To guarantee your rice remains safe, you must ensure the content of your thermos remains above 140°F (60°C) the entire time, which can be done if preheat the vessel with boiling water beforehand. However, it could be a slightly risky choice, as thermoses are better at maintaining hot temperatures with liquidy and dense meals, and regular cooked rice is neither.

Can You Put Scrambled Eggs In A Thermos?

Yes, you can put scrambled eggs in a thermos but since they are a quite delicate and temperature-sensitive meal they can go bad if not kept at a high enough temperature but can also overcook if kept at safe, high temperatures.

The U.S. Food and Drug Administration advises not to leave cooked eggs outside the refrigerator for more than one hour, as letting them sit at room temperature encourages bacteria growth within two hours [4].

Ideally, scrambled eggs are best if eaten immediately after cooking. If you plan to store them for later, make sure they don’t stay in the temperature danger zone for more than two hours and are ideally kept over 165°F (74°C).

Perfectly cooked scrambled eggs are a delicate, moist, and fluffy meal. Subsequently, if kept that hot for too long, they will end up rubbery and overcooked. 

However, other egg dishes are perfectly safe inside a thermos as long as they remain hot.

Can You Put Chicken In A Thermos?

Chicken is safe to put on a thermos as long as it remains over 140°F (60°C) until consumption, so if you want to keep it for a longer period it may be a risky choice if the thermos cannot hold high temperatures for long. 

According to the USDA, cooked chicken dishes have a holding temperature of 140°F (60°C), which means that there is no risk of harmful bacteria thriving in the meal as long as the temperature does not go lower than that [4]. 

Subsequently, make sure to check the thermos beforehand to know the maximum temperature it can hold and for how long. Likewise, preheat the flask with boiling water to guarantee high temperatures, and try to eat your chicken meal in six hours or less.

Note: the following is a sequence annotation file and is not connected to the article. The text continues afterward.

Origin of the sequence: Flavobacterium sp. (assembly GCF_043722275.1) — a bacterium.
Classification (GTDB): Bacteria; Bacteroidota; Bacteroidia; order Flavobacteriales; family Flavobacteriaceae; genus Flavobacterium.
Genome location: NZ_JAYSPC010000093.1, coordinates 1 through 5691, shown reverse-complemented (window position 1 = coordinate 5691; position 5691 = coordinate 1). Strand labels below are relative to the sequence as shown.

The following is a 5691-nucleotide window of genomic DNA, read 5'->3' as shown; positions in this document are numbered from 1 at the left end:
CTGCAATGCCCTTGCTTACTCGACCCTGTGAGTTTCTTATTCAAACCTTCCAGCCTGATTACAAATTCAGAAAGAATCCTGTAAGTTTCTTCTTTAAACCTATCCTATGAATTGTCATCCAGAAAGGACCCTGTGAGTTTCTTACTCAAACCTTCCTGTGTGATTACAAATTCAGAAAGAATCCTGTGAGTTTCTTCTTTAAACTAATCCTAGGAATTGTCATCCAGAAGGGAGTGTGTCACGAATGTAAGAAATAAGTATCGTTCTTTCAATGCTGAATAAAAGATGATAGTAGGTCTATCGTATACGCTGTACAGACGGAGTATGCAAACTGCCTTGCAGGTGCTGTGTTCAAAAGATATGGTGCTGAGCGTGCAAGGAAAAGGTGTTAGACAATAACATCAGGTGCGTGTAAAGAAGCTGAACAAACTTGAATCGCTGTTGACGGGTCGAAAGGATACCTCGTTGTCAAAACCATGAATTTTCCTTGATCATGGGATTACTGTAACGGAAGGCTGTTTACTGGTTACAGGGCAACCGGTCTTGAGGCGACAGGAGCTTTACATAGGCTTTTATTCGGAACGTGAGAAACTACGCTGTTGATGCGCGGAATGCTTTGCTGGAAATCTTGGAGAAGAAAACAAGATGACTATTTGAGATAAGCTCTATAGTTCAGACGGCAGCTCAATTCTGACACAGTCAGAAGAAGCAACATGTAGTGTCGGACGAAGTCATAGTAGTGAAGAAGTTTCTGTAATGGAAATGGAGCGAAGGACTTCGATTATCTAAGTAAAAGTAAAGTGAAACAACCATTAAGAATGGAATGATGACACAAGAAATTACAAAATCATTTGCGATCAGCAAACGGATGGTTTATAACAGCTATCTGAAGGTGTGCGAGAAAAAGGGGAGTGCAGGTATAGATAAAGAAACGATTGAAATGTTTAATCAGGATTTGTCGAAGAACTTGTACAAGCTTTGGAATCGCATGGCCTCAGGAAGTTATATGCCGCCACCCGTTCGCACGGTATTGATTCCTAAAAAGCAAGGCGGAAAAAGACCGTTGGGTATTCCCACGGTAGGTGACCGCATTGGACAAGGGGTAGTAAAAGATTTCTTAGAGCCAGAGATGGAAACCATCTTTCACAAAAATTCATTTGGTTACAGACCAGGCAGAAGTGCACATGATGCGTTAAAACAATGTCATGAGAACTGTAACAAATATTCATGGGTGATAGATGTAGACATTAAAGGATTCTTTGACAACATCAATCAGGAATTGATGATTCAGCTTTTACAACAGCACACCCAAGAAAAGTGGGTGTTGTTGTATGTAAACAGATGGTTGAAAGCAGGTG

Can You Put Hot Thermos In Cold Lunch Bag?

It is safe to store hot thermos alongside other food in a cold lunch bag if both are properly insulated from one another, as there won’t be any heat transference.

Thermos products are double insulated by design, so the heat they contain doesn’t escape easily. If you can feel the heat on the surface of your thermos, then it is not of good quality product and won’t keep your food hot for long.

When using a good quality, well-insulated thermos, storing it next to other cold food items should not be an issue and won’t significantly impact each other’s temperatures. 

If you would like to be extra sure, there is no harm in wrapping your thermos with a kitchen towel to create an extra barrier between the hot thermos and the other cold-stored foods.

Are Thermoses Dishwasher Safe?

It is perfectly safe to wash brand-name thermoses in the dishwasher, and the same applies to most other insulated flasks. However, it is always best to check each brand’s cleansing instructions, as some recommend hand washing only.

Thermos—the brand—has made it clear that most of its products are dishwasher-safe and run no risk of significant damage or malfunction [5]. However, they also recommend handwashing if possible, as the dishwasher can sometimes cause cosmetic damage to the flask.

Can You Put A Thermos In The Microwave?

In most cases, putting a thermos in the microwave is not safe or recommended. It tends to be against manufacturers’ instructions since it is not an efficient way to heat it and can damage both the microwave and the flask.